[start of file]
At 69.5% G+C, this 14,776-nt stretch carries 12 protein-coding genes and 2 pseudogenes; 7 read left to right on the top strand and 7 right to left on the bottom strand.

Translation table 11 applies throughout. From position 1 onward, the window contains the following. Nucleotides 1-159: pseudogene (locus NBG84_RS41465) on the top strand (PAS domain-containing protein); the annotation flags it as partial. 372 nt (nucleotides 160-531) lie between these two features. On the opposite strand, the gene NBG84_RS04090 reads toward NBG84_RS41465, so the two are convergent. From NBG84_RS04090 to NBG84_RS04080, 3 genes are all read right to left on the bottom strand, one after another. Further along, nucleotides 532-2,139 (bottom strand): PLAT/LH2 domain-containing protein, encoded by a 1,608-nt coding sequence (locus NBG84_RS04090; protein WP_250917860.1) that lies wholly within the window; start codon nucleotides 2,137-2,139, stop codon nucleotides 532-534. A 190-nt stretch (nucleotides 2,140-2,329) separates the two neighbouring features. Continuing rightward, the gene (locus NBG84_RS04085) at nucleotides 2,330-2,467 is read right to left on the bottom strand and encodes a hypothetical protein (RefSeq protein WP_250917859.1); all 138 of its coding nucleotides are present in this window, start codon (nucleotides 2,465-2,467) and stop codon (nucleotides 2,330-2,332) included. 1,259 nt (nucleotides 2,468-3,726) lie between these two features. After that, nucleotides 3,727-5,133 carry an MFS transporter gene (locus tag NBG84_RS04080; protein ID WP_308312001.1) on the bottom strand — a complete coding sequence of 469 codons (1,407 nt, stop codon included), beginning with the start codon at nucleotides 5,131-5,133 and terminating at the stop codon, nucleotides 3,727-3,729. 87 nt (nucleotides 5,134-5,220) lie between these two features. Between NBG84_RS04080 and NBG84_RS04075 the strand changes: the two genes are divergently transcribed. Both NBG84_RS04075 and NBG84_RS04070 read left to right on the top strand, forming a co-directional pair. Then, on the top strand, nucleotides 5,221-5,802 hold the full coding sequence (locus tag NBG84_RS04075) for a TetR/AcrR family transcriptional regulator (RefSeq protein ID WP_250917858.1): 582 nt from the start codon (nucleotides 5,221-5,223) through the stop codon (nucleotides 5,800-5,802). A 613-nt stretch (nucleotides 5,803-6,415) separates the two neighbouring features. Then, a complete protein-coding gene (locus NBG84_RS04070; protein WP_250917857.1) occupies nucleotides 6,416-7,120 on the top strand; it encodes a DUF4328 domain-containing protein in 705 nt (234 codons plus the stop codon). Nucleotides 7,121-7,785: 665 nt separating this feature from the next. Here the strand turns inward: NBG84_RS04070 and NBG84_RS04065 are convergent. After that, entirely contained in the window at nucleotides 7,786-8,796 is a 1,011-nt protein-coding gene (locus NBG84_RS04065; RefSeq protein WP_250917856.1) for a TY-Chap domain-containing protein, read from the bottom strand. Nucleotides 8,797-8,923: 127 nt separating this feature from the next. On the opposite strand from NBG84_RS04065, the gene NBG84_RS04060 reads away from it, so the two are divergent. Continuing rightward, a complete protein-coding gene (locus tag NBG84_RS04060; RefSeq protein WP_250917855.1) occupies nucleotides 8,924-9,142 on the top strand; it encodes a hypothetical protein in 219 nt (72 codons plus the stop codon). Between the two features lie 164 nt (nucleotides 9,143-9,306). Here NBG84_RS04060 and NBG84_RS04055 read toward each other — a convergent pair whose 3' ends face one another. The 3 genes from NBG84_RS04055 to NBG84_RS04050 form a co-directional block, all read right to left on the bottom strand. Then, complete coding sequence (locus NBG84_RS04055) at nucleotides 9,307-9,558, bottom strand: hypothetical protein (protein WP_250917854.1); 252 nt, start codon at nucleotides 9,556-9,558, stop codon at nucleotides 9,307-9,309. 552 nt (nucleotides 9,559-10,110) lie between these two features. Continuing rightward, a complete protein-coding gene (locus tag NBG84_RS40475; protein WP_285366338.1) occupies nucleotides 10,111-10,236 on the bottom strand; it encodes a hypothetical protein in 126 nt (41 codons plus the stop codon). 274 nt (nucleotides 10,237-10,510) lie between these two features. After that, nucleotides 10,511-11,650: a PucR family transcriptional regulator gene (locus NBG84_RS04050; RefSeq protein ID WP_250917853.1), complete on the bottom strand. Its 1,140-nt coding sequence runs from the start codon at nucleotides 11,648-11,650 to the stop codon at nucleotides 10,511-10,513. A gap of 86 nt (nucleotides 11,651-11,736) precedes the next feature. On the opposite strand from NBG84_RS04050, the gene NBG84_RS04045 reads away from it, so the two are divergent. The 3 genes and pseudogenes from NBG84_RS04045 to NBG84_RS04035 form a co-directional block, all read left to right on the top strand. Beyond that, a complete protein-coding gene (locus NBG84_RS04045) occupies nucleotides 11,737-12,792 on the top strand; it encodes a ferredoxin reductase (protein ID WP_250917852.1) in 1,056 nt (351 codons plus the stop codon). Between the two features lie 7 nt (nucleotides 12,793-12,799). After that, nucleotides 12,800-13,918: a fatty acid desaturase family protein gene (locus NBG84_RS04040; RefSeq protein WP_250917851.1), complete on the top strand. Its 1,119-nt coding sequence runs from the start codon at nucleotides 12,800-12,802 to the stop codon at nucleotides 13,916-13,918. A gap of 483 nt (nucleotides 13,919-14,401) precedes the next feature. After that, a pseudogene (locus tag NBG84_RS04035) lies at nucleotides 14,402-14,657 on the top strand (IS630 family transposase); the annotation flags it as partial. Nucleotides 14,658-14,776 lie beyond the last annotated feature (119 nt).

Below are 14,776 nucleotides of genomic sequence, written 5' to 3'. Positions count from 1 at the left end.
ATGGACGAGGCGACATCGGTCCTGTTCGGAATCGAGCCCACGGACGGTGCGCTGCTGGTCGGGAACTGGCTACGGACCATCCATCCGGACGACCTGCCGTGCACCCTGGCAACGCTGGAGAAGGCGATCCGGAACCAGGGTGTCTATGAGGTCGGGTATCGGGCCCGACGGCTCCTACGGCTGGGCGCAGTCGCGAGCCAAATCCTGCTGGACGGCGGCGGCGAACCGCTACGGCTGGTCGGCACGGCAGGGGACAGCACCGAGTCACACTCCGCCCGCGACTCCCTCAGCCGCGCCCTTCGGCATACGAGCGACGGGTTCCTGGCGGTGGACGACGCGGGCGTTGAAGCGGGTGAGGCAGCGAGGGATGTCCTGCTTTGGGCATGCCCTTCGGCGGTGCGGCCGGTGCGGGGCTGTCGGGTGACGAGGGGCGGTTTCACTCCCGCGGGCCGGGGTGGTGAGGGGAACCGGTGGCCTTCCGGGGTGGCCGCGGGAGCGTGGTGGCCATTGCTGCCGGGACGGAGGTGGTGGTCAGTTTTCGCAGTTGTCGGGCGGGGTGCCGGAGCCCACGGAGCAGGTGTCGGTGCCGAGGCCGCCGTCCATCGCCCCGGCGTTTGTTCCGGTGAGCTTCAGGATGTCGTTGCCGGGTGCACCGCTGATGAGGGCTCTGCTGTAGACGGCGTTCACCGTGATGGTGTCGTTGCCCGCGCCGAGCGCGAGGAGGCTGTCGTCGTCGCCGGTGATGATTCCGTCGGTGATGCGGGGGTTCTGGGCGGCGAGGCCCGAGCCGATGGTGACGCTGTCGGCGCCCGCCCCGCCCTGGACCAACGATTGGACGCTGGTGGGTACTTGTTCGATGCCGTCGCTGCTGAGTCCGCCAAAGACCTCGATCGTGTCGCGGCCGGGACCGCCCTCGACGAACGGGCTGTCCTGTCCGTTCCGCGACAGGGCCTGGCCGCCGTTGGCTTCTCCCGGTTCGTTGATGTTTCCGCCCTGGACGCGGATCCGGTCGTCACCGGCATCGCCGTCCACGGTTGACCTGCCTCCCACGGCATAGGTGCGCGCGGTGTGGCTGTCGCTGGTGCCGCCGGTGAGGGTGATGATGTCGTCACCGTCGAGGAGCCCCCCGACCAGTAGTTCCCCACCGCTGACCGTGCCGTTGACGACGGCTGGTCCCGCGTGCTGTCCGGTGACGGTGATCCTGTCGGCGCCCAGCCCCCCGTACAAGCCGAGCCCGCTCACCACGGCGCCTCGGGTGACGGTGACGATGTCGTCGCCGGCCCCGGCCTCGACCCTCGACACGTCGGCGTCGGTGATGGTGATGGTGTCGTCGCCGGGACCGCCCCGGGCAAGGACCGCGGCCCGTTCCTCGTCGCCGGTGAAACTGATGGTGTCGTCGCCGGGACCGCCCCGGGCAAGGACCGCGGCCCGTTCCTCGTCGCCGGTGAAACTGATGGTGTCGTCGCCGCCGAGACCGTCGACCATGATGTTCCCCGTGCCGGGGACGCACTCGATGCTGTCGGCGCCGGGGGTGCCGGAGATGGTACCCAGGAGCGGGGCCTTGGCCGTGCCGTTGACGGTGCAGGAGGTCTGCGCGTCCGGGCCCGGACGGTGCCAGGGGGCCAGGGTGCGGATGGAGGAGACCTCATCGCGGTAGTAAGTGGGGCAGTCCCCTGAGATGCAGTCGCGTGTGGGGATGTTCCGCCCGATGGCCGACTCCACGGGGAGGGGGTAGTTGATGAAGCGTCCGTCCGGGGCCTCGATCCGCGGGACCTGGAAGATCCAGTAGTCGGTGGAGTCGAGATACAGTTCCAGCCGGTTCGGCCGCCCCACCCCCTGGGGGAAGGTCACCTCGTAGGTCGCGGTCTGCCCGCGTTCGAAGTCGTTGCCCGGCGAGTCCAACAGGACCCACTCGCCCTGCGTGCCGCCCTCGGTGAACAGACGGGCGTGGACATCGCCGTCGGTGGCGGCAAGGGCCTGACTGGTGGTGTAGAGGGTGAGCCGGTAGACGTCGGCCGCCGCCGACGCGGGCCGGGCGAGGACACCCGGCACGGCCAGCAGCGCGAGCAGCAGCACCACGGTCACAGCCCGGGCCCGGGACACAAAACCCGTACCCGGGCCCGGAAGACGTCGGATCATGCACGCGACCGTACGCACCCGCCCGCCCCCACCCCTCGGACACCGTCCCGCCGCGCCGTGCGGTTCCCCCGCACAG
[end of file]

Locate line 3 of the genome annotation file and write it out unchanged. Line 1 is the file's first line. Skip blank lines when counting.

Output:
Below are 14,776 nucleotides of genomic sequence, written 5' to 3'. Positions count from 1 at the left end.